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Why? Three Possible reasons Trump is threatening Turkey with Sanctions after Greenlighting Syria Invasion

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Trump is slapping sanctions on Turkey for invading northern Syria after Trump told Turkish president Tayyip Erdogan that it would be all right for him to invade northern Syria.

It is really difficult to be an analyst of foreign affairs in the age of Trump, because we try to understand policy moves with regard to their logic. Much of what Trump does seems illogical.

Trump's loud clown circus has so dazzled and confused cable news that few are even reporting this about-face as a puzzle in need of explanation.

How to explain his sanctions on Erdogan for doing what Trump told him it would be OK to do? Offhand, I can think of three possible explanations:

1. Trump may just be mentally unbalanced and so does contradictory things because of his condition.

2. In this case, the sanctions may be a political cover. Trump is being pilloried by Republican stalwarts (though not mostly those still actually in office) for his abrupt retreat from Syria. What he did makes him look weak and threatens to damage his blustery brand.

Announcing sanctions on Turkey at least creates an image of strength and push-back. It also puts him on the same page with Sen. Lindsay Graham and other GOP Syria war hawks who have called for sanctions on Turkey.

Remember, Trump's "sanctions" may also be just tough talk. Trump on many occasions has slow-rolled sanctions legislated by Congress, as on Putin's Russia, or simply declined practically to implement them. As of now, aside from some tweets, there is no early prospect of Turkey being sanctioned in practical terms.

3. It could be a shadow-play orchestrated behind the scenes by Russian President Vladimir Putin. We suspect that Putin has some sort of hold over Trump. It so happens that Trump's green light to Turkey's Erdogan to invade has caused the Democratic Union Party in Kurdish Syria to fold and beseech the Russians and the Syrian government to come up to the northeast and take control of the border with Turkey.

Putin would see this development as a windfall, but the problem is that he would not want to deploy his air force against Turkish forces. Russia and Turkey in Syria are rivals and foes, but have attempted to work out the conflict via their proxies. Nor should I think the Syrian Arab Army of Bashar al-Assad wants to try to go toe to toe against the much bigger and massively better armed and trained Turkish army.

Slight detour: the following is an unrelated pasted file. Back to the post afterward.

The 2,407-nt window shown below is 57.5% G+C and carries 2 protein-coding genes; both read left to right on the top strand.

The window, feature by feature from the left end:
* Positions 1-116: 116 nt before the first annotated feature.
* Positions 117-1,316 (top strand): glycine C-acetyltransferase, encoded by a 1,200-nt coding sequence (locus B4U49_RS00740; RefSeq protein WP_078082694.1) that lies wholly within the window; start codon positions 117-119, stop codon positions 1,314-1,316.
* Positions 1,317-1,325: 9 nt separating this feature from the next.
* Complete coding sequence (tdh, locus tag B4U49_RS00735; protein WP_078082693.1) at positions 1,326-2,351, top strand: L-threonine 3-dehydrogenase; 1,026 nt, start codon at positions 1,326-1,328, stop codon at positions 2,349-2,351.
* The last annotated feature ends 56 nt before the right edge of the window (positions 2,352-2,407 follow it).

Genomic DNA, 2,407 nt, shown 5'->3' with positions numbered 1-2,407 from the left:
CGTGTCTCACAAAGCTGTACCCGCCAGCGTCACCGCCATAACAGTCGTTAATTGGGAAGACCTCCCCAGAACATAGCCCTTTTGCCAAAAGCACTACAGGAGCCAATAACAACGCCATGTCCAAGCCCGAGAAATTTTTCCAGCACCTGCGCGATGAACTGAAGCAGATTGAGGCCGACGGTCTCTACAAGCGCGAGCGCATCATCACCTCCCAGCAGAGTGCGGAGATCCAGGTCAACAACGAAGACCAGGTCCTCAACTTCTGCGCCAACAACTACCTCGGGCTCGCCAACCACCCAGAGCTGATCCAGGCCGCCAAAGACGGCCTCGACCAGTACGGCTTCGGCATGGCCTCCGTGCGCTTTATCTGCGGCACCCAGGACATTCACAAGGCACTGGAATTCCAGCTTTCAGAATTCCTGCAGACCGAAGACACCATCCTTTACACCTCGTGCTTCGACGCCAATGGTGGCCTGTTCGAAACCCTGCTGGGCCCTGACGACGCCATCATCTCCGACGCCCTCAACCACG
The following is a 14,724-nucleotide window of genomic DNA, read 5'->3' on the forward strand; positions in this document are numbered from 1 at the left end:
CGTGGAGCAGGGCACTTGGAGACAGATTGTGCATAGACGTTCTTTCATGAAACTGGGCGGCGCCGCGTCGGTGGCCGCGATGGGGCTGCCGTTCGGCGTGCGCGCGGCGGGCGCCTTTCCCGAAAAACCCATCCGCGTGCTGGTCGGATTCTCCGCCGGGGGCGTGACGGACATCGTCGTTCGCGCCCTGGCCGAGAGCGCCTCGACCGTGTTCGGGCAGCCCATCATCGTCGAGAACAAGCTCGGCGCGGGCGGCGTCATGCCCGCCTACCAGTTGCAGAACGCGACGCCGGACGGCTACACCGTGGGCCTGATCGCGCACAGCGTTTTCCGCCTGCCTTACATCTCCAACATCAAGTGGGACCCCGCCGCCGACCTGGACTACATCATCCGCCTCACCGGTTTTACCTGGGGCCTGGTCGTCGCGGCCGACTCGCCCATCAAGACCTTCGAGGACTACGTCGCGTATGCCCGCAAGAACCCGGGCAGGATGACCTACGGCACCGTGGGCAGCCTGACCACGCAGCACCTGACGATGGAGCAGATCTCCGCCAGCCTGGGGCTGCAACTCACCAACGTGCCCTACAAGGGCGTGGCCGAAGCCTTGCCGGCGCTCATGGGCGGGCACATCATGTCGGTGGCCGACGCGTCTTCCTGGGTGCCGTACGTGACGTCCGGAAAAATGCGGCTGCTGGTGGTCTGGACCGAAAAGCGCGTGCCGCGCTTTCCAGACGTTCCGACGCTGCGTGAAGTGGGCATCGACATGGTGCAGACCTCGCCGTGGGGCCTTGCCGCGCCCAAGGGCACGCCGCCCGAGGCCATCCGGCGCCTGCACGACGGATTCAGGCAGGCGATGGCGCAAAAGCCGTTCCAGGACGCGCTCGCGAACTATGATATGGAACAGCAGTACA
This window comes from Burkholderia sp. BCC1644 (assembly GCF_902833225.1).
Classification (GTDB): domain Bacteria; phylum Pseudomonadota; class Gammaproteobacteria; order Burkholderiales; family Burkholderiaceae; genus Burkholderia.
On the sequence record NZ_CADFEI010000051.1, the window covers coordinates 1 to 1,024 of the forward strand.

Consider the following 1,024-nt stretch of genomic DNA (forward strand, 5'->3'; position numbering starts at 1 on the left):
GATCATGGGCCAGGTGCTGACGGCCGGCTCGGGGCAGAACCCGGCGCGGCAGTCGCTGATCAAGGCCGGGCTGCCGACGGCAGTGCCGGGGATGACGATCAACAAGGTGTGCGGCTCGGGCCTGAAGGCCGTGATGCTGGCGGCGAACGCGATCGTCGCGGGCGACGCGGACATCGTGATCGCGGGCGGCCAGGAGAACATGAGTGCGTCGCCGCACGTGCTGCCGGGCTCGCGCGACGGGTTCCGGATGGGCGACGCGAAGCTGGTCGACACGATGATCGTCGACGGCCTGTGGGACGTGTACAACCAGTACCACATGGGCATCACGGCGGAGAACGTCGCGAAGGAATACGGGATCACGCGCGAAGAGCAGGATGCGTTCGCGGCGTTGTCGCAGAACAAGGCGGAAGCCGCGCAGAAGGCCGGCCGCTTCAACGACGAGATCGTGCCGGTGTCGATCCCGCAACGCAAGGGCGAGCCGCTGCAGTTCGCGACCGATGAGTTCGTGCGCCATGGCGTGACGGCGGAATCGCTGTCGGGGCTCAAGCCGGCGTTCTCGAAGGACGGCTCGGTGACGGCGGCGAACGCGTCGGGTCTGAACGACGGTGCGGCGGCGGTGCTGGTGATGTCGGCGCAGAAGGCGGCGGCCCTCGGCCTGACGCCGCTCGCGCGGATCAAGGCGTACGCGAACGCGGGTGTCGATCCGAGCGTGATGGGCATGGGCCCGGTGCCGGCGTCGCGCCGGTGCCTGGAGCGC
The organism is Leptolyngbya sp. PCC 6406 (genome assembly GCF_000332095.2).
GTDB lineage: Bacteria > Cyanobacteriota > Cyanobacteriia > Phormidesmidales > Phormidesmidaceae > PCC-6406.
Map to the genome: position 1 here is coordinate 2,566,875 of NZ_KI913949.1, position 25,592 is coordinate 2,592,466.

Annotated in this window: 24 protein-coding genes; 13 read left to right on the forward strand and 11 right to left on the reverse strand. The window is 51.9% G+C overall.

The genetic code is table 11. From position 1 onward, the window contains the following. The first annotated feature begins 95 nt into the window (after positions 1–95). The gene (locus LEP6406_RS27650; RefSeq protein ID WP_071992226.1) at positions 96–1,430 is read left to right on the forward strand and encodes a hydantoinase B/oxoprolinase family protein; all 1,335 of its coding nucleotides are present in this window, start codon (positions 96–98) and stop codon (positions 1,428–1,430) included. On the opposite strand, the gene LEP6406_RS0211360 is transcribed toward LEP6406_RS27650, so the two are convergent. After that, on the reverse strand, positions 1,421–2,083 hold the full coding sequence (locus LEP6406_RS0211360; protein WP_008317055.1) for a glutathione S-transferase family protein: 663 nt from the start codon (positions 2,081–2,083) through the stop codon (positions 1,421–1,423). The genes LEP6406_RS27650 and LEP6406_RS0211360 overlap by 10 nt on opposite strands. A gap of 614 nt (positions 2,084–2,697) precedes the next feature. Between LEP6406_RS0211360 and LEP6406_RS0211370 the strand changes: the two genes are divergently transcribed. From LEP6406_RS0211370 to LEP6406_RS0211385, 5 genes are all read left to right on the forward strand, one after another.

So the best way for Assad and Putin to assert themselves would be to promise to patrol the Syrian-Turkish border themselves so as to allay Turkish concerns about terrorists coming across from Syria into the Kurdish areas of southeast Turkey. I don't think such an offer will dissuade Erdogan from his social engineering project of ethnically cleansing Kurdish villages down to about 20 miles from his border and then planting fundamentalist Sunni Arab Syrians there, giving them the Kurdish homes and land so that they can spy on the Kurds and keep them from infiltrating over to Turkey.

I should underline that in the above paragraph I am explaining Turkey's point of view; I don't personally believe there is any evidence that the Democratic Union Party or its paramilitary, the People's Protection Units (YPG) have engaged in terrorism against Turkey. Whether they have given safe haven to persons from the Kurdistan Workers Party of Turkey, (the PKK), whom both Turkey and the US view as terrorists, I cannot say. But I do believe that Turkey's equation of the Democratic Union Party with the PKK is wrong-headed and unjustified.

So it is now useful to Putin to have the US put pressure on Turkey to get back out of Syria, and you could imagine him getting word to Trump to strong-arm Erdogan.

This last scenario would explain why Trump pulled this about face in sanctioning Turkey. He seems eager not to tangle with Erdogan, but has throughout his presidency been far more eager to do Putin's bidding.

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Juan Cole is an American academic and commentator on the modern Middle East and South Asia.  He is Richard P. Mitchell Collegiate Professor of History at the University of Michigan. Since 2002, he has written a weblog, Informed Comment (more...)

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